The girl finally started laughing, though water kept leaking from her eyes. She started to pet his head between the ears and he stopped jumping to brace both paws on her legs to continue licking the salty water away. As her face cleared of them, she smiled. That must be what was making her sad! Maybe it hurt her, or maybe it just made her itchy. He got all of it now, though. She didn’t have to be sad anymore.

“Hi, boy,” she said as she stroked his soft fur. “Are you sad that I’m sad? It is okay. I will be fine.”

His tongue lolled out and he smiled at her as he panted in her face. Maybe she was cold, too. He’d make her warm!

“Oh, Bear, your breath is rather…warm.” Yes! “Here, get off me, boy. Sit. Sit. Good dog.”

The woman crossed her legs in front of her as he sat back on his haunches.

“Do you miss them, too? It is rather quiet with Abiorn up north and Eiri doing… whatever it is he is doing over at Eruviel’s all the time. You know, I’m surprised he does not take you with him. Maybe you could help him guard the place, hm?”

His head fell to the side as he listened to the human talk. It was nice when the girl spoke. Smooth and rich sounds, like the humming of his mum. He missed his mum and his brothers and sisters, but he liked these humans well enough. The one she called Eiri let him out of the box, after all. It was dark in the box.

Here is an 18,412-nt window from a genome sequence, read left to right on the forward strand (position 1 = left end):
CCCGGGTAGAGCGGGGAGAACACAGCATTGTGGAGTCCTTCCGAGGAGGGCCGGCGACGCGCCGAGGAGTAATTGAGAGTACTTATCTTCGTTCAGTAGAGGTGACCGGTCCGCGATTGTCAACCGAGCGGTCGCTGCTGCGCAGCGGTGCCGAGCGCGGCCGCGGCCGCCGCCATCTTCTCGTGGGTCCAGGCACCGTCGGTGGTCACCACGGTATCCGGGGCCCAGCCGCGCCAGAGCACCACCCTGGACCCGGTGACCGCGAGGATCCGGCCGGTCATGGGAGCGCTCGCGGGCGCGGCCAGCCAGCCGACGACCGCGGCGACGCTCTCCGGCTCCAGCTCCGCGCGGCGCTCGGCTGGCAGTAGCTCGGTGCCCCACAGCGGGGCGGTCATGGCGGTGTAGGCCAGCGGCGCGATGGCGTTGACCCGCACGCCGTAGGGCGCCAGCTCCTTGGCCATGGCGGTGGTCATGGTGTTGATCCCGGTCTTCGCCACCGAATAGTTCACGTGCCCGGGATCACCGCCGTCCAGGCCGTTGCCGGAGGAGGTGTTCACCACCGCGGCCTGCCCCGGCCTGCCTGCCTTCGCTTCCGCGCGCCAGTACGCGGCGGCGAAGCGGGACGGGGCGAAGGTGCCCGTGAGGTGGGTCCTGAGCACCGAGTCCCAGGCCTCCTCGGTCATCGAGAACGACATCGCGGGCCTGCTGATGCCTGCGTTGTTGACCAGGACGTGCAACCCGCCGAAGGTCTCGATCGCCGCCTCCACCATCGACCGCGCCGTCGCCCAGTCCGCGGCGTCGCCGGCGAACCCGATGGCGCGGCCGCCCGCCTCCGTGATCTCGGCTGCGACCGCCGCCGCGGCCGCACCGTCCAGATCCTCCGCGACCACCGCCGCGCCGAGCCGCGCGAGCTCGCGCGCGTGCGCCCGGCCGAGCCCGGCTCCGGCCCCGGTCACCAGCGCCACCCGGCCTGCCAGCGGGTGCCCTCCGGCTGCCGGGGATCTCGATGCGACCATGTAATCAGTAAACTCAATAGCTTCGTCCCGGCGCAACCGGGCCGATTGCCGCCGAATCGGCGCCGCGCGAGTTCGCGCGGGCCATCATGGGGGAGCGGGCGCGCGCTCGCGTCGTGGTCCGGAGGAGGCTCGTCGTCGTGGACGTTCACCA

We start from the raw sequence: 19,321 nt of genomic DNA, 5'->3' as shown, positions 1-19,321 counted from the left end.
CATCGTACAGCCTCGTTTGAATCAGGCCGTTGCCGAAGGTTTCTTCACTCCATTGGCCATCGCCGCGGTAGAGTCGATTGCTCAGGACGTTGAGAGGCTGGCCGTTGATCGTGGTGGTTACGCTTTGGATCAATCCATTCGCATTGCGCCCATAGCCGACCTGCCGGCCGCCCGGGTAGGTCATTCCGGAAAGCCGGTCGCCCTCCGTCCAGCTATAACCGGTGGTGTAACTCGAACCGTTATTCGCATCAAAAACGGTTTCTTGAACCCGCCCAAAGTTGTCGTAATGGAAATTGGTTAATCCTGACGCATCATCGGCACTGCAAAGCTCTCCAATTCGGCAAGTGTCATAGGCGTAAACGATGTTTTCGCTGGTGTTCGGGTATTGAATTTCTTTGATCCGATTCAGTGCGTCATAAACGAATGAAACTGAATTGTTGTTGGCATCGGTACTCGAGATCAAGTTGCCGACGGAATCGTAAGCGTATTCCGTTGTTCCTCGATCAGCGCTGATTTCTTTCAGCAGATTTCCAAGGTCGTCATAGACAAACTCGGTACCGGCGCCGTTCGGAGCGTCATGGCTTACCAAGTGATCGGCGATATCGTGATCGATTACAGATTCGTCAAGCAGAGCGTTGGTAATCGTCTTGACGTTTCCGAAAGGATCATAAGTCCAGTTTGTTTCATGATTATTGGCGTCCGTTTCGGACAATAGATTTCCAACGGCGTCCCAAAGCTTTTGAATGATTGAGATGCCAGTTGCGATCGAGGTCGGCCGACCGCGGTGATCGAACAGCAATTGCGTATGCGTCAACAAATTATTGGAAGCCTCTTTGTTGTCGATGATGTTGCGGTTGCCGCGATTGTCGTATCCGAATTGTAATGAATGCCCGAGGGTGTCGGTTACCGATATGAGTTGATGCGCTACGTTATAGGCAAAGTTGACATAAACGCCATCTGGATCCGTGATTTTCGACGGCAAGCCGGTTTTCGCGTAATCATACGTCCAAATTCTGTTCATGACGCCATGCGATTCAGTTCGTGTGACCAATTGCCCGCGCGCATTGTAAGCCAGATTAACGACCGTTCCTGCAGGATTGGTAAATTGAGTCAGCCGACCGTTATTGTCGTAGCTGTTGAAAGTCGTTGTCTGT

“You know, sometimes,” she said in a low, conspiratory voice, “Sometimes, I wish I could have just stayed happy with Anric. You probably do not know who that is, but that is all right. You do not have to know him. Just that he was with me for some time. When I was not quite so alone.”

She scratched behind his ears and he closed his eyes in pleasure.

“But I just didn’t love him enough. He couldn’t handle that I loved Morty at all. But I do. And I guess that is why right now I am alone.”

He pushed his forehead against back of the girl’s hand. She wasn’t alone! Even before he barged in, she had that stupid cat, after all, and the sleek lynx.

The girl smiled and stroked his ears. “I know. Morty loves me. Morty loves me as much as he is able to love me. It is not what I pictured for myself, though. Living cramped here with my brothers when they have the time to think of home. Or going to Morty’s hoping each time to find him unoccupied. It would be nice to have something normal, don’t you think? Someone-no offense-to come home to every night. Who you know will be there.”